Brad Asher

Your Subtitle text
"I often think of you Cecelia; ... you were the companion of my childhood, I can never forget you, and far from reproaching you for leaving me, I think and always thought, it is a very natural desire for the slave to be free."
--Fanny to Cecelia, August 1855

Cecelia was a fifteen-year-old slave when she accompanied her mistress, Frances “Fanny” Thruston Ballard, on a trip to Niagara Falls in 1846. Minutes from Canada, Cecelia faced a fateful decision. Flee in a rowboat across the Niagara River to freedom? Or return with her mistress to Kentucky, to the only life she had ever known, where her mother and brother remained enslaved? Cecelia made the bold decision to escape, to endure separation from her family in order to begin life anew as a free woman in Canada.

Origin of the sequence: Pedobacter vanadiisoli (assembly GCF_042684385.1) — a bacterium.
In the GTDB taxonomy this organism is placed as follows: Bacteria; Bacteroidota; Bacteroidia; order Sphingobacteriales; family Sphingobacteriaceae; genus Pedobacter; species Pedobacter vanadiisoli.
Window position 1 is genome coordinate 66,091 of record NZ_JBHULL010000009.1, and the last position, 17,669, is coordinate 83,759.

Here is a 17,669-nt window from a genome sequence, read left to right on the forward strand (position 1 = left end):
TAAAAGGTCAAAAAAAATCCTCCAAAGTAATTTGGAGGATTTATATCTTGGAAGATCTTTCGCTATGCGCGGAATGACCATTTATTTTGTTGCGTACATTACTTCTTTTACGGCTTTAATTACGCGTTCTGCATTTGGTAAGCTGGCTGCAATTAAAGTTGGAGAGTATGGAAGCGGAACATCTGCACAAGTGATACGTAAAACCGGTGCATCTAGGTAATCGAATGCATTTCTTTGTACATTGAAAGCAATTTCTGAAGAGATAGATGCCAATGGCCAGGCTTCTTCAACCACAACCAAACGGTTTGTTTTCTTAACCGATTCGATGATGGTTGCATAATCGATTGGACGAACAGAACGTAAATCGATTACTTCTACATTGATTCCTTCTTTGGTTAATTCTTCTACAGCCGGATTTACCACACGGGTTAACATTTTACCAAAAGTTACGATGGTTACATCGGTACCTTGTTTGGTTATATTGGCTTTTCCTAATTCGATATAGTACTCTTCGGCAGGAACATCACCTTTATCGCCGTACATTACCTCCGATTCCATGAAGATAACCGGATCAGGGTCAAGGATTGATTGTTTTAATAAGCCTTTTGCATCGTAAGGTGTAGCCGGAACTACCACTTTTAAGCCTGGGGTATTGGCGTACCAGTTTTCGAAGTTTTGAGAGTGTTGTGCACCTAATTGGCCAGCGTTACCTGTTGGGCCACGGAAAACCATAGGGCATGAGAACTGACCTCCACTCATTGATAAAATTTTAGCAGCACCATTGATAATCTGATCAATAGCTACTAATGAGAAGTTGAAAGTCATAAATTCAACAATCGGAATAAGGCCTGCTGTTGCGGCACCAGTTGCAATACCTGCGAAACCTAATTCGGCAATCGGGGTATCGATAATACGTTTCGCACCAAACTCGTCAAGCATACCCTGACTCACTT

Yet the separation gnawed at her. So in the 1850s she opened a correspondence with Fanny.  Fanny’s return letters, preserved in Louisville archives for a century, document the extraordinary link between two urban families over several decades. Cecelia and Fanny is a fascinating look at race relations in mid-nineteenth-century Louisville, Kentucky, focusing on the experiences of these two women during the seismic social upheaval wrought by the emancipation of four million African Americans.

Website Builder